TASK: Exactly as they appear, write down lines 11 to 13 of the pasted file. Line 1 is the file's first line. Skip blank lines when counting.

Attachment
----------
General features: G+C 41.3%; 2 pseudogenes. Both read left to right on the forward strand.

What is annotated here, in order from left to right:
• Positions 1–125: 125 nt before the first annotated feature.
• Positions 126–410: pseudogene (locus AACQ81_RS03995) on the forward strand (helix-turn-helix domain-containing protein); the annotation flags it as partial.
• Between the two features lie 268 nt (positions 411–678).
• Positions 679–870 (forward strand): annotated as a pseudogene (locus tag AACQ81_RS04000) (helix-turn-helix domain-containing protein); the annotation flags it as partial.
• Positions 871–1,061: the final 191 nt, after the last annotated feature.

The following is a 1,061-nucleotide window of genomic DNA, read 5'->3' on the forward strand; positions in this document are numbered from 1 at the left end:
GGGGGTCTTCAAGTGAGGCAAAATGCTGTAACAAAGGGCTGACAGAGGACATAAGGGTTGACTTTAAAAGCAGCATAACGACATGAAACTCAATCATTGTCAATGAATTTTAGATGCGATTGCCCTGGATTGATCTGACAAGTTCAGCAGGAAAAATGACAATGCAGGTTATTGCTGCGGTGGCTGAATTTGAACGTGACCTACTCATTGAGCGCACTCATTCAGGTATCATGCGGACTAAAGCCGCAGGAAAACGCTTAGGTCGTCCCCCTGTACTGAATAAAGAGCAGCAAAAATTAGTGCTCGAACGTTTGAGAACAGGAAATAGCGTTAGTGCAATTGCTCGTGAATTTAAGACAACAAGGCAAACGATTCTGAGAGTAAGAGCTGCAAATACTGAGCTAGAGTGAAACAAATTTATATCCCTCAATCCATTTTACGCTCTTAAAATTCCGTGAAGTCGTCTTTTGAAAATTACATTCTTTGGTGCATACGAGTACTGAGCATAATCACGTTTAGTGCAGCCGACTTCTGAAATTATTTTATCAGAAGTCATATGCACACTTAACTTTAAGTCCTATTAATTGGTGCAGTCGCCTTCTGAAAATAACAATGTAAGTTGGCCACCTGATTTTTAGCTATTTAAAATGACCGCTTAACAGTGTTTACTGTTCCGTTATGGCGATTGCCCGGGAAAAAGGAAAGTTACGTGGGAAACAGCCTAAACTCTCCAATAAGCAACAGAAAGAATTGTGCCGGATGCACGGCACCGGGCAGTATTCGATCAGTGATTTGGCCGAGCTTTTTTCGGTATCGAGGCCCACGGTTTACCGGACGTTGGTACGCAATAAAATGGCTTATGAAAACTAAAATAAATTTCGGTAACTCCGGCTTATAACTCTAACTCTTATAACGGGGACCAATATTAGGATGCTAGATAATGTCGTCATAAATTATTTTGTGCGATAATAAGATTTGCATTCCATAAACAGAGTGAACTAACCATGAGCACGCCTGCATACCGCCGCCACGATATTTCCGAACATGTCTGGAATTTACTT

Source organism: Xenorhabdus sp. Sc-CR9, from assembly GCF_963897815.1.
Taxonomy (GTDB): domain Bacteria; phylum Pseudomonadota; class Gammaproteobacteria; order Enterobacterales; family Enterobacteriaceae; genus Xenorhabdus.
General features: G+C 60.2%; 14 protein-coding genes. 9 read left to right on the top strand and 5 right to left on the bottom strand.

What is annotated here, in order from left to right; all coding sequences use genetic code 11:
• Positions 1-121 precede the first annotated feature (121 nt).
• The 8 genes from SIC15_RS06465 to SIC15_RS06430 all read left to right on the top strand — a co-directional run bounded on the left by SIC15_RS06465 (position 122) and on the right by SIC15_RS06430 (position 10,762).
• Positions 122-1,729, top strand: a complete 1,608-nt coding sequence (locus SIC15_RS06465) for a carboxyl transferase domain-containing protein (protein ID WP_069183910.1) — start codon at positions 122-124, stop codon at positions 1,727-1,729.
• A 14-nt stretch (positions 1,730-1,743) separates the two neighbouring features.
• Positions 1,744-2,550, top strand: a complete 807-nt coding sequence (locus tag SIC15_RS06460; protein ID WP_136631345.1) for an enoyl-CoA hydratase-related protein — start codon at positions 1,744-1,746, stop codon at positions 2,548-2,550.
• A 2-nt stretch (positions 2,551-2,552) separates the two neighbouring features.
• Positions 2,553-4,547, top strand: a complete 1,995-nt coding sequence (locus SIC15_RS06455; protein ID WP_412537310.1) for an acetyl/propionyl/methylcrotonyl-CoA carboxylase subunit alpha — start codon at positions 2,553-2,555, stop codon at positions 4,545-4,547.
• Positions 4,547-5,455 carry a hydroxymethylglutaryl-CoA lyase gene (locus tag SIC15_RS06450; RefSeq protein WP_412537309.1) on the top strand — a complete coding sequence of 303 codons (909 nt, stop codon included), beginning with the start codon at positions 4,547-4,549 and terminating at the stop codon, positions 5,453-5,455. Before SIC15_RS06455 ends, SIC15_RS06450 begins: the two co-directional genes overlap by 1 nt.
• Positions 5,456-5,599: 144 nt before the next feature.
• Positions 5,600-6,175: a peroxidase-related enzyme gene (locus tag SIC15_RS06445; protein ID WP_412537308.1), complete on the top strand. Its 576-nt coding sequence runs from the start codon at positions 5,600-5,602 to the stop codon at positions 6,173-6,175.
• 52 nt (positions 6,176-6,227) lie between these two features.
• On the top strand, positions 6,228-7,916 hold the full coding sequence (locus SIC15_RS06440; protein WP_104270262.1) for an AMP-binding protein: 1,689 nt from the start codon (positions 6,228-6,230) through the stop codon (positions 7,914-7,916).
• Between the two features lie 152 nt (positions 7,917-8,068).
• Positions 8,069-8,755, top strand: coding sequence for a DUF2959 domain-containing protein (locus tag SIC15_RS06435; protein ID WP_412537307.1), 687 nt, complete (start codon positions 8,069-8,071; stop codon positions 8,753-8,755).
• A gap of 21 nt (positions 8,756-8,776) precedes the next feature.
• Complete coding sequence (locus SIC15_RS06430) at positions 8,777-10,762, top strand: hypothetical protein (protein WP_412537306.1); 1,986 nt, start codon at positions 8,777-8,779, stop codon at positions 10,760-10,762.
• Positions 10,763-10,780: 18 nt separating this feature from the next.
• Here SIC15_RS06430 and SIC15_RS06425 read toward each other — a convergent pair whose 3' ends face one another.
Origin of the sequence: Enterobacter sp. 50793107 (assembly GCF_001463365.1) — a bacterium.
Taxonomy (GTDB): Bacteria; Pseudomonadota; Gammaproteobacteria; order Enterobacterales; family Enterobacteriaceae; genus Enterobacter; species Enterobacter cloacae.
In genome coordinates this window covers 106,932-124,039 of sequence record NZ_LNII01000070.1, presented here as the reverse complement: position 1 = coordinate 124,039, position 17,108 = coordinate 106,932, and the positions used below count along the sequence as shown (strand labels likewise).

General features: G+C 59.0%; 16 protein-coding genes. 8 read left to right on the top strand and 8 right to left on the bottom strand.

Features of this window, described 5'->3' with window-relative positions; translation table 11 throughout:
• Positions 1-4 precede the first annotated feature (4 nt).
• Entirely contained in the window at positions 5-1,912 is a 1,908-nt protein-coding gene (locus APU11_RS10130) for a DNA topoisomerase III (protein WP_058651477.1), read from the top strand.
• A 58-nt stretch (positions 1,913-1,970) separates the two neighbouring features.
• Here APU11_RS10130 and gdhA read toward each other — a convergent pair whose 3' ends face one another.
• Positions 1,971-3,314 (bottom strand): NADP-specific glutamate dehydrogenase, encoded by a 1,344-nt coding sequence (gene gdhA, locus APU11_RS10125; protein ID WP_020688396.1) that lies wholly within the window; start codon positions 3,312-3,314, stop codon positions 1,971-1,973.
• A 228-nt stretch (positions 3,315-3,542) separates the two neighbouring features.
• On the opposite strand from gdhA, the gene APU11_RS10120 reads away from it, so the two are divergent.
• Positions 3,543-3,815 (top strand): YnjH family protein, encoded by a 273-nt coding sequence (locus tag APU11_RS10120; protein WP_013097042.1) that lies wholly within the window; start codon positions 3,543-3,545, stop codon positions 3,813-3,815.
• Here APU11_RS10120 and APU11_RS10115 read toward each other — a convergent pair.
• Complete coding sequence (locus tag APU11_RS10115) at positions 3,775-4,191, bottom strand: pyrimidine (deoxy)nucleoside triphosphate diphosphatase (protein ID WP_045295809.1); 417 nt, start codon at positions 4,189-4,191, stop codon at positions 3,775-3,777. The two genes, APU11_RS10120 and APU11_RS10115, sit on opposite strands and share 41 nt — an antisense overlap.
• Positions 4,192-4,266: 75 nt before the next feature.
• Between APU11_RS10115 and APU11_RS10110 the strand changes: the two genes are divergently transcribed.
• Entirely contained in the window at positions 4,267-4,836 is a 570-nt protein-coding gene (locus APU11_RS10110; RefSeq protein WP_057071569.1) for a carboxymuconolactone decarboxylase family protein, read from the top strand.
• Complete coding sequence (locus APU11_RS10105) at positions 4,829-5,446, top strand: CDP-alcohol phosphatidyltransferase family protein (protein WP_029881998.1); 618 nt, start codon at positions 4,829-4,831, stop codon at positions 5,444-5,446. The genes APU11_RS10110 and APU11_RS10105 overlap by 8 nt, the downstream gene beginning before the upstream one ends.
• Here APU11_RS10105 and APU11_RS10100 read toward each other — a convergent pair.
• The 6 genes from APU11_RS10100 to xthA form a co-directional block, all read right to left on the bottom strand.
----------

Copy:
Taxonomy (GTDB): domain Bacteria; phylum Pseudomonadota; class Gammaproteobacteria; order Enterobacterales; family Enterobacteriaceae; genus Xenorhabdus.
General features: G+C 60.2%; 14 protein-coding genes. 9 read left to right on the top strand and 5 right to left on the bottom strand.

What is annotated here, in order from left to right; all coding sequences use genetic code 11: